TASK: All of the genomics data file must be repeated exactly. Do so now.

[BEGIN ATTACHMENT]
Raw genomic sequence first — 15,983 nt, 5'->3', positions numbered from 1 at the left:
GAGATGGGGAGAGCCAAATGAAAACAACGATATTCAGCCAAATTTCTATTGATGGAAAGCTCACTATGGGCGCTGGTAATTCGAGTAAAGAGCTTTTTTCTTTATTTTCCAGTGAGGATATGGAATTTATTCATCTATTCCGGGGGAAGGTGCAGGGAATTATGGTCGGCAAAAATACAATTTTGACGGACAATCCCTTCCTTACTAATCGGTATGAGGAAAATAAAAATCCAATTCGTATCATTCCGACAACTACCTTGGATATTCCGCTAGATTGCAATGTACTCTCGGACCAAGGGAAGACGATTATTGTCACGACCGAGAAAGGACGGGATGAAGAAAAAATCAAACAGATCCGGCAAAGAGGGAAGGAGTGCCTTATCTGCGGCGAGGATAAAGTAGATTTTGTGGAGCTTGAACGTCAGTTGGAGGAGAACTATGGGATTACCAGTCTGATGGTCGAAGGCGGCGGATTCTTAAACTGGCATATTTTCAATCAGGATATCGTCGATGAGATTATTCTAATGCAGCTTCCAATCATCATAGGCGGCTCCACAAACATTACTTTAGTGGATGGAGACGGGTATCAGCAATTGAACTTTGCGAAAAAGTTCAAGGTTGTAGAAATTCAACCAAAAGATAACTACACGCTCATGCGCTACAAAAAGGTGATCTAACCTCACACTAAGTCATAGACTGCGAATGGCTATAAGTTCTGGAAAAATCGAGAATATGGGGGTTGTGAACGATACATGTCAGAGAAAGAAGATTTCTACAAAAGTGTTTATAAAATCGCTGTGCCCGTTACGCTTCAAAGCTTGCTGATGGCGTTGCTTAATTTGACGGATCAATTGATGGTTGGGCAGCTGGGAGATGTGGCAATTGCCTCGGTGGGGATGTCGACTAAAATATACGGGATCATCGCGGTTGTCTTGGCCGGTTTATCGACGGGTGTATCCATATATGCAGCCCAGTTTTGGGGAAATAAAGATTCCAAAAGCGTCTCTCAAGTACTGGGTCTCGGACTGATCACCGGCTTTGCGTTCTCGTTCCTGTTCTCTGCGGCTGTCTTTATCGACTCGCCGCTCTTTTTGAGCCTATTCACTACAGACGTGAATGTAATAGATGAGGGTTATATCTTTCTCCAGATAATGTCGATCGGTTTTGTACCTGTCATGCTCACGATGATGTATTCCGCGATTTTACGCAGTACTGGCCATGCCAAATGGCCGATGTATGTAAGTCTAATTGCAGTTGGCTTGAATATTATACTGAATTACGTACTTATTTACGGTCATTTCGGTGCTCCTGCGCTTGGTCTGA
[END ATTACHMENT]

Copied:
Raw genomic sequence first — 15,983 nt, 5'->3', positions numbered from 1 at the left:
GAGATGGGGAGAGCCAAATGAAAACAACGATATTCAGCCAAATTTCTATTGATGGAAAGCTCACTATGGGCGCTGGTAATTCGAGTAAAGAGCTTTTTTCTTTATTTTCCAGTGAGGATATGGAATTTATTCATCTATTCCGGGGGAAGGTGCAGGGAATTATGGTCGGCAAAAATACAATTTTGACGGACAATCCCTTCCTTACTAATCGGTATGAGGAAAATAAAAATCCAATTCGTATCATTCCGACAACTACCTTGGATATTCCGCTAGATTGCAATGTACTCTCGGACCAAGGGAAGACGATTATTGTCACGACCGAGAAAGGACGGGATGAAGAAAAAATCAAACAGATCCGGCAAAGAGGGAAGGAGTGCCTTATCTGCGGCGAGGATAAAGTAGATTTTGTGGAGCTTGAACGTCAGTTGGAGGAGAACTATGGGATTACCAGTCTGATGGTCGAAGGCGGCGGATTCTTAAACTGGCATATTTTCAATCAGGATATCGTCGATGAGATTATTCTAATGCAGCTTCCAATCATCATAGGCGGCTCCACAAACATTACTTTAGTGGATGGAGACGGGTATCAGCAATTGAACTTTGCGAAAAAGTTCAAGGTTGTAGAAATTCAACCAAAAGATAACTACACGCTCATGCGCTACAAAAAGGTGATCTAACCTCACACTAAGTCATAGACTGCGAATGGCTATAAGTTCTGGAAAAATCGAGAATATGGGGGTTGTGAACGATACATGTCAGAGAAAGAAGATTTCTACAAAAGTGTTTATAAAATCGCTGTGCCCGTTACGCTTCAAAGCTTGCTGATGGCGTTGCTTAATTTGACGGATCAATTGATGGTTGGGCAGCTGGGAGATGTGGCAATTGCCTCGGTGGGGATGTCGACTAAAATATACGGGATCATCGCGGTTGTCTTGGCCGGTTTATCGACGGGTGTATCCATATATGCAGCCCAGTTTTGGGGAAATAAAGATTCCAAAAGCGTCTCTCAAGTACTGGGTCTCGGACTGATCACCGGCTTTGCGTTCTCGTTCCTGTTCTCTGCGGCTGTCTTTATCGACTCGCCGCTCTTTTTGAGCCTATTCACTACAGACGTGAATGTAATAGATGAGGGTTATATCTTTCTCCAGATAATGTCGATCGGTTTTGTACCTGTCATGCTCACGATGATGTATTCCGCGATTTTACGCAGTACTGGCCATGCCAAATGGCCGATGTATGTAAGTCTAATTGCAGTTGGCTTGAATATTATACTGAATTACGTACTTATTTACGGTCATTTCGGTGCTCCTGCGCTTGGTCTGA